And so we see this escalation in business ownership and in business sophistication.  You meet business people who feel a sense of ownership of their systems, and five years ago you never met anybody who thought that way about their systems.  And now, increasingly, you do.

Jim

I will say, too, with that evolution it's my job (as director of product development) to pin people down as to what they actually need.  That is getting increasingly difficult.  As you get further away from people who are grounded in technical realities you hear, "Why doesn't it know what I want to do?  Why doesn't it know this is how I write rules?"  It gets really challenging to nail that down to where it's something that can be used by a broad audience in a meaningful way.

James

That's true.  You're almost starting to have to deal with consumers as input to your product design, instead of just programmers.

Jim

Yes, but it's fun.  It makes us better.

James

We've got time for one more question, and then I'll ask the guys to do a wrap-up.  Is there anyone who has a question who hasn't asked one yet?

 

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Rules in the Cloud
[from the audience]   This is an obvious question, and I can't believe it hasn't been asked.  What's the impact of 'cloud' as a service on your models ... on where you think business rules are going to go?

James

How does the growth of the cloud (and the growth of software-as-a-service applications) change what people are asking for in your product or how they are using your product?  What do you see in terms of decisions-as-a-service or the move to using cloud-based services?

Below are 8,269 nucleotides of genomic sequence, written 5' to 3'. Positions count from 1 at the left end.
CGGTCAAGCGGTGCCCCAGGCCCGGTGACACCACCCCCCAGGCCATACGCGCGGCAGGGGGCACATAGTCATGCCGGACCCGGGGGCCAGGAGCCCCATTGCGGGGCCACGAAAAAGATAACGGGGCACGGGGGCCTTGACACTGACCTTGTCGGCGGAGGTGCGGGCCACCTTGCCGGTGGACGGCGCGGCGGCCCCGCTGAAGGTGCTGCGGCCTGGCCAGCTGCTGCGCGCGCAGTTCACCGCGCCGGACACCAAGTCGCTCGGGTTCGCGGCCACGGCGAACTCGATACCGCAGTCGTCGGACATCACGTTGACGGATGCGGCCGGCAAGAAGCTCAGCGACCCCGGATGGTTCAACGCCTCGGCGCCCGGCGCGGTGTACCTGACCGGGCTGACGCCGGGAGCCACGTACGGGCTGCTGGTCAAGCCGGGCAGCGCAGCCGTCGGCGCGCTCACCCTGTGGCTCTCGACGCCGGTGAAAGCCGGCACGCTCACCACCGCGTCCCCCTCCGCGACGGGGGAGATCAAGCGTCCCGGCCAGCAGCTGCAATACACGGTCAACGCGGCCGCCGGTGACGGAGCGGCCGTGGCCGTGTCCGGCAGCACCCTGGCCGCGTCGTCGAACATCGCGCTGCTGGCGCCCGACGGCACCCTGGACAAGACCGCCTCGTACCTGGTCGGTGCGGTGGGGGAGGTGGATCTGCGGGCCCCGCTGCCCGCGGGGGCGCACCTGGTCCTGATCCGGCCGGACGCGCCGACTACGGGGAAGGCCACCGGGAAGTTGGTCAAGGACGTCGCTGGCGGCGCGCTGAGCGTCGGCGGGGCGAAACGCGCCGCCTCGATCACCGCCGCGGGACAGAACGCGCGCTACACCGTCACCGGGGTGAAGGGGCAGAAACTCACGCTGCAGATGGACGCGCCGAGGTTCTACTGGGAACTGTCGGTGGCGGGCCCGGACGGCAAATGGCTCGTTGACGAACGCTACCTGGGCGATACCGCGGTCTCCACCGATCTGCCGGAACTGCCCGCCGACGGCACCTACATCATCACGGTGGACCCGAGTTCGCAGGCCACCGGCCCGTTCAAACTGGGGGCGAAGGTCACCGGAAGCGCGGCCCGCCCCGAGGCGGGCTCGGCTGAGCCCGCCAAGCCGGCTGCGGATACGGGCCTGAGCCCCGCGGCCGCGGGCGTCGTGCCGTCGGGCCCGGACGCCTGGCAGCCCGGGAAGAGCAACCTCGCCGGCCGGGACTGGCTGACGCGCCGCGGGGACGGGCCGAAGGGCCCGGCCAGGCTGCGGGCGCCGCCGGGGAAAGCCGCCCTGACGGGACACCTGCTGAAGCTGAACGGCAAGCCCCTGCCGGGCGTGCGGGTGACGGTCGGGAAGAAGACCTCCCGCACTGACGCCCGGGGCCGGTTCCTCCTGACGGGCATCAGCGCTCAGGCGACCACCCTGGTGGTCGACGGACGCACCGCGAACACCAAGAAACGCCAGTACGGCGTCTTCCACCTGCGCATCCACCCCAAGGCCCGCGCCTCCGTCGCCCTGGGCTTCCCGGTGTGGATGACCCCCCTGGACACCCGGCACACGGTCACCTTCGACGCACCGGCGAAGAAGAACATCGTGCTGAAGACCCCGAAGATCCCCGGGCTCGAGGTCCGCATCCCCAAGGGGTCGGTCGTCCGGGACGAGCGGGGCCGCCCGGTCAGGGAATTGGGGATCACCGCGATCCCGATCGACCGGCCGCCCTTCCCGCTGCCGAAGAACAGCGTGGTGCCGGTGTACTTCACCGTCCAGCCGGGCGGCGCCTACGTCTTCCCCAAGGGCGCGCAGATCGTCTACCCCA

Tom

I think the industry is wrestling with the different pricing models for accomplishing that.  The technology isn't the problem.  We understand what the technical requirements are.  What we need to understand is the business model for moving forward with these products. 

Corticon was there for a little while and then they took theirs down.  IBM is also up there.  So, the whole industry is looking at this, and I think in the next 24 months we'll have it nailed down.  It'll be there.  It'll be available.  It might not be the way you want to go, but it's going to happen.

Jim

I've experienced something with 'cloud' (and I think this goes beyond rules in general).  We've worked on a couple of deals recently (Microsoft shops primarily) where, the whole way, they were saying, "We're going to use Azure.  We're ready to go.  We're going to deploy this thing out there so we can scale out as much as we need to."  And then, when it came time to pull the trigger, it was, "W-e-l-l-l-l, we're going to host it all on our own machines." and "We're not quite comfortable pushing our data out to the cloud yet." 

I think that's where the market is right now — people are still not totally sure they want to pull the trigger on public clouds.  So, the interim baby step is that we're going to be running inside people's corporate clouds; they're going to go that route first.  Then eventually, down the road, we'll move into more of the public cloud. 

But I agree; the technical hurdles aren't that tough.  These are still servers; they just happen to be located somewhere else.  So, technically it's not that hard a problem to solve.  Getting the financials nailed down around it and making sure there's an appetite out in the market to move to it are the primary concerns right now.

Dan

Agreed.

Jim

This is the most agreeable panel of vendors.  <laughter>

Dan

As you said, from a technical point of view, it's just not an issue.  From a risk point of view it's an issue.  Who wants to take how much risk?

Prakash

Absolutely.  The technology's already there; there's no big challenge.